Abstract

How do we write the social history of state formation in a world after the "linguistic turn"? Focusing on South Africa from the nineteenth century to the present, the article explores one facet of state formation as it relates to the issue of sovereignty. The article is especially interested in state formation as a negotiated process, and in the legacies of state formation for the productions of knowledge and in the formation and reformation of ethnic politics. More generally, the article argues for a phenomenologically grounded approach that rethinks the study of power in colonial Africa.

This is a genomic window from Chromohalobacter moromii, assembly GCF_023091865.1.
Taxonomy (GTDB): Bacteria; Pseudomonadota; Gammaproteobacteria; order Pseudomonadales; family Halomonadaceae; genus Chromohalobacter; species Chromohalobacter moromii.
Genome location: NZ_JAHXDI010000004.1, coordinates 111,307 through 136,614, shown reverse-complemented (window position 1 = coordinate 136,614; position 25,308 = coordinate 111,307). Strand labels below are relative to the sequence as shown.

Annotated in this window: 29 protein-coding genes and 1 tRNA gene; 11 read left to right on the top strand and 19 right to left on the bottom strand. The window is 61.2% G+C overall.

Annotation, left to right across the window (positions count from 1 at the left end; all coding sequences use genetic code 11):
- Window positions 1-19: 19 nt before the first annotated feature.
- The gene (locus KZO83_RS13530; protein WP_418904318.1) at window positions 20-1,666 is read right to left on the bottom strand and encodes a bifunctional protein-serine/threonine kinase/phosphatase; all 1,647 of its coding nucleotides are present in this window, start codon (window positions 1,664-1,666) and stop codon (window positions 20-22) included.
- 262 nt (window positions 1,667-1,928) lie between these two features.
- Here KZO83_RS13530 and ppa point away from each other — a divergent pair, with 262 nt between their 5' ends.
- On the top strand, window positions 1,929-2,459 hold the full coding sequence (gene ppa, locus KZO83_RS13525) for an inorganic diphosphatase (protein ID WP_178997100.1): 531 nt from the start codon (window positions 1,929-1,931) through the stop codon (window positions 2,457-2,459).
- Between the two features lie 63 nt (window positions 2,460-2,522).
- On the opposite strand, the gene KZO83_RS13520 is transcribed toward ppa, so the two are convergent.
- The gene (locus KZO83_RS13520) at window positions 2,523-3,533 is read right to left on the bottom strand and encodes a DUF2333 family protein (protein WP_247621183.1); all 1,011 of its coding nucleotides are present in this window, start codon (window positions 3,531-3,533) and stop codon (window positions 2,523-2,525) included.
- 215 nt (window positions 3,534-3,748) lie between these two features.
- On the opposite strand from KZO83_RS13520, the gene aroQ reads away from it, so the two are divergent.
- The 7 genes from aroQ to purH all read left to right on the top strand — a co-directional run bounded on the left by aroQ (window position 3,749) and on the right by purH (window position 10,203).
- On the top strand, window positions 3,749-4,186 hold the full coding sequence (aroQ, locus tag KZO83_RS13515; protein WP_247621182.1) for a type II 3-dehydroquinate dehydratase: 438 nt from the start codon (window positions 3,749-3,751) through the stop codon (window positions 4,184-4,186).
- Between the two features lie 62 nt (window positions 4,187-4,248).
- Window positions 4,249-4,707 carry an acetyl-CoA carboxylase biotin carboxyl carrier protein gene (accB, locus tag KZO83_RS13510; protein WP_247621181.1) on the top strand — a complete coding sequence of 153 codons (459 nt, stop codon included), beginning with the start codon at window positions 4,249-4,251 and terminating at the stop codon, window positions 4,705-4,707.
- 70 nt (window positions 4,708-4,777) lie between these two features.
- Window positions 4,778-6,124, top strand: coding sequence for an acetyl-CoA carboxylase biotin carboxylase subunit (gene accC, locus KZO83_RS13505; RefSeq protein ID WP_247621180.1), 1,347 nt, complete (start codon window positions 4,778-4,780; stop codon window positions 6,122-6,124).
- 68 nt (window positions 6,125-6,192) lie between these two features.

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Additional Information

ISSN
1527-1897
Print ISSN
0022-4529
Pages
pp. 721-740
Launched on MUSE
2006-04-05
Open Access
No
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